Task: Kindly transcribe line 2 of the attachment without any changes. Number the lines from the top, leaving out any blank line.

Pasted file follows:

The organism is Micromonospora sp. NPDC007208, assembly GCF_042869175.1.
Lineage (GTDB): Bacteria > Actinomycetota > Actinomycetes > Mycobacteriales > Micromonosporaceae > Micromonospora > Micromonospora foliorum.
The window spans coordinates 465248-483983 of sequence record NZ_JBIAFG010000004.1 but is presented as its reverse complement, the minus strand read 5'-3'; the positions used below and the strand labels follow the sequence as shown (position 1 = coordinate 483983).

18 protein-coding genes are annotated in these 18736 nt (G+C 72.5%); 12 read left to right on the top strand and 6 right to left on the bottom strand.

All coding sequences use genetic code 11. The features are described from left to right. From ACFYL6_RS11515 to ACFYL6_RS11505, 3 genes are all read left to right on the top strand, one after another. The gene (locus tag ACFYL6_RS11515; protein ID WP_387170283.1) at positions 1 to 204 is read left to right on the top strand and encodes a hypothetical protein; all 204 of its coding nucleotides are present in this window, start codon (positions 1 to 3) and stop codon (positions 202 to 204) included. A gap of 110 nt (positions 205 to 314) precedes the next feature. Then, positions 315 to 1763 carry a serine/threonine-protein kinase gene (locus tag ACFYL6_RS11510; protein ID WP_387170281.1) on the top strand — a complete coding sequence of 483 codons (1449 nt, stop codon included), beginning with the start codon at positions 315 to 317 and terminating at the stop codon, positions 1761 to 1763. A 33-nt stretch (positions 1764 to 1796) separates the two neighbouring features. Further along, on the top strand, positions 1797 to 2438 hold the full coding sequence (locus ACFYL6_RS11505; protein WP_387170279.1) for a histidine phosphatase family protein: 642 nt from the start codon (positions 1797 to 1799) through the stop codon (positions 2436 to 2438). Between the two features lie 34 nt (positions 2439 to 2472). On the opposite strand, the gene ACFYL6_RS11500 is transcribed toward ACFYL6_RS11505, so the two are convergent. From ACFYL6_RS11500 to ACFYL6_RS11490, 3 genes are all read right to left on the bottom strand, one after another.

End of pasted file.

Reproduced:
Lineage (GTDB): Bacteria > Actinomycetota > Actinomycetes > Mycobacteriales > Micromonosporaceae > Micromonospora > Micromonospora foliorum.